BEIJING (Reuters) - China’s yuan could become a reserve currency in future if the country undertakes further economic reform, International Monetary Fund managing director, Christine Lagarde, said in a speech on Sunday.
The IMF chief, speaking to a gathering of leading Chinese policymakers and global business leaders, added that China needed a roadmap for a stronger, more flexible exchange rate system.
China operates a closed capital account system and its yuan currency is tightly controlled, although Beijing has said it wants to increase the international use of the yuan to settle cross border trade and has undertaken a series of reforms in recent years to that end.
(Reporting by Koh Gui Qing; Writing by Nick Edwards; Editing by Jonathan Thatcher)
By Mike Dolan
LONDON | Wed Mar 21, 2012 3:01am EDT
(Reuters) – A counteroffensive of sorts may be underway this year in what has seemed like a one-sided “global currency war” as developing economies slow, western money-printing pauses and the heat comes out of pumped-up emerging marketcurrencies.
The three-year-old “war”, as Brazil dubs the devaluationist policies of developed nations seeking relief from home-grown credit crunches, may well just come full circle and burn itself out as a result.
But the reverse course of emerging currency depreciation carries its own significant risks, from skewing investment decisions to aggravating trade diplomacy.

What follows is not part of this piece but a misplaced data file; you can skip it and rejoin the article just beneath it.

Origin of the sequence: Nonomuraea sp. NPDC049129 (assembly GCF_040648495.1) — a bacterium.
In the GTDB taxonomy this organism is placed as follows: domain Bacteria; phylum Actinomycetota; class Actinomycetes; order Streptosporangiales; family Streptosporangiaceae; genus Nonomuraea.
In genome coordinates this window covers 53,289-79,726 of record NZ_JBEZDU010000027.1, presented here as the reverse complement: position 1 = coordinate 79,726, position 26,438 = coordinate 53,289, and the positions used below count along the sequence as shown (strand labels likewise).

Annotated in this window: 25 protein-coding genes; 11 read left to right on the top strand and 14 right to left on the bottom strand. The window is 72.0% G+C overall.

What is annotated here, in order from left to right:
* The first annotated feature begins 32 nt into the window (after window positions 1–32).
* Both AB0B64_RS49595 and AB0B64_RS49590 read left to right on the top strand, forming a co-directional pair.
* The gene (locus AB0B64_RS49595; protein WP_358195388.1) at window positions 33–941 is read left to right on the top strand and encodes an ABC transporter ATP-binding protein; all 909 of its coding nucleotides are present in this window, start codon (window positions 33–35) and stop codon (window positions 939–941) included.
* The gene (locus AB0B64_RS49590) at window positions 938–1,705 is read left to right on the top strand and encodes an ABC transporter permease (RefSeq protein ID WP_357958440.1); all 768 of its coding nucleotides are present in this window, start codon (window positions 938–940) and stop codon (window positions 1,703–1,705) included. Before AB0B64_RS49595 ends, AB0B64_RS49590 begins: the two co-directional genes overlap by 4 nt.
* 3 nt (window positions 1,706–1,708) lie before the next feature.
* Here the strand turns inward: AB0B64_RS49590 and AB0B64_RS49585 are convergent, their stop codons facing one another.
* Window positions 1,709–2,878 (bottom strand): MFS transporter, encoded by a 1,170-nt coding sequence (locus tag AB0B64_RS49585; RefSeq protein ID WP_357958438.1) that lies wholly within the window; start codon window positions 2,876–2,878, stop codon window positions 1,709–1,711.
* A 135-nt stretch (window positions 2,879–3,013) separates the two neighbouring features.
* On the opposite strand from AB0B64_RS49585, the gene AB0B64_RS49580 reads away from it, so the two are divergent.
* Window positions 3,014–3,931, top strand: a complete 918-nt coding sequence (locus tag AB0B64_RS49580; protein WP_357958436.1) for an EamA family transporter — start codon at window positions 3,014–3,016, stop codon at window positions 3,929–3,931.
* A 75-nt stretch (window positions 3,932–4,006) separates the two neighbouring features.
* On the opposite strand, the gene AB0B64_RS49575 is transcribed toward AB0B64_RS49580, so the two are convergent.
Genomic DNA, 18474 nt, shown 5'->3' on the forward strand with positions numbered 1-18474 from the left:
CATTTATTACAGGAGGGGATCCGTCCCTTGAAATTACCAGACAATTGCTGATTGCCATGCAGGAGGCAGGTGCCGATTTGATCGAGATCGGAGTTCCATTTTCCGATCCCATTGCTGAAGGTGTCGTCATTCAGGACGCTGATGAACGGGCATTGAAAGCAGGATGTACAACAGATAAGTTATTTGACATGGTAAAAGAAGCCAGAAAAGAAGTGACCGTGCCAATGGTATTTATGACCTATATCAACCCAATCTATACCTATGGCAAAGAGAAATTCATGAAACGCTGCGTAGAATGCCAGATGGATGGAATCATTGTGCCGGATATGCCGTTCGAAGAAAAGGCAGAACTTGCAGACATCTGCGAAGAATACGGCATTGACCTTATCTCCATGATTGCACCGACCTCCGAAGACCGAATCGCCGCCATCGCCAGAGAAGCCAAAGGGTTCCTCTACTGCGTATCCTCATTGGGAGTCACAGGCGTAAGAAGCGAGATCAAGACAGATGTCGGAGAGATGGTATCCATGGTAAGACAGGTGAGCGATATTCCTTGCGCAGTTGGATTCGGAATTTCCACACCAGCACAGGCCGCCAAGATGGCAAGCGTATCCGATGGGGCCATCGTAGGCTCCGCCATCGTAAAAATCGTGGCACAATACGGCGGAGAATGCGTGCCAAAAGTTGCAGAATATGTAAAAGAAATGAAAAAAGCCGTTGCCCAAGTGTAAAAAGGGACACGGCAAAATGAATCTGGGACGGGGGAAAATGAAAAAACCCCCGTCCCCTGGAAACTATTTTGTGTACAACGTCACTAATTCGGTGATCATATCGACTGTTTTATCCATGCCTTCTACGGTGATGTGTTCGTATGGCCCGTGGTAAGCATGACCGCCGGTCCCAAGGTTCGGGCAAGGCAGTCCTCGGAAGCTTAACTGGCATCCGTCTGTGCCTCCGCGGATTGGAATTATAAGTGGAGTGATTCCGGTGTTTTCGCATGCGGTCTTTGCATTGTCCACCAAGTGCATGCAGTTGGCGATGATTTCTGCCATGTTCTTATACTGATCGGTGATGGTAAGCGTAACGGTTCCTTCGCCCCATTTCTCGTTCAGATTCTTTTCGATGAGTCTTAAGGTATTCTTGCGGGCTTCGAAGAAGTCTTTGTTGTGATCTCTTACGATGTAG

What’s more, it’s Japan’s success this year in finally weakening its supercharged yen, by fresh rounds of money-printing from its central bank, which may prove pivotal by disturbing the delicate balance in Asia.
Some economists warn the yen’s more than 10 percent retreat since January is already forcing China’s hand on its own controversial policy of yuan capping in a way that could cause consternation in Washington in an election year.
Far from seeing a sharply rising yuan emerge from China’s policy of greater exchange rate flexibility – core U.S. and multilateral demands – the yuan has actually weakened this year as China’s economy and inflation rates slow, its trade account worsens and fears of a “hard landing” there persist.
Even though the tightly-controlled yuan has gained more than 10 percent against world currencies over the past five years, it’s one of the few major emerging market currencies to remain lower against the U.S. dollar so far in 2012. Bouncing back smartly from a dire 2011, Russia’s rouble, India’s rupee, Mexico’s peso and South Africa’s rand are all up 5-10 percent.
BRIC currencies since 2007: link.reuters.com/guv27s
Currency performance in 2012: link.reuters.com/tak27s
Chinese yuan vs Japan yen: link.reuters.com/raj46s
China trade in deficit: link.reuters.com/gar96s
Japan exports to China vs US: link.reuters.com/daj46s
China recorded its biggest trade deficit in more than a decade in February and signs of slowing economic activity are mounting in everything from real estate prices to ore demand to foreign direct investment. But if it allowed or engineered a lower yuan, then it’s unlikely the other emerging giants – never mind the west – could ignore that.
Long-term global markets bear and Societe Generale strategist Albert Edwards says it’s vitally important global investors put the possibility of a weaker Chinese yuan on their radars because consensus thinking is disregarding the risk.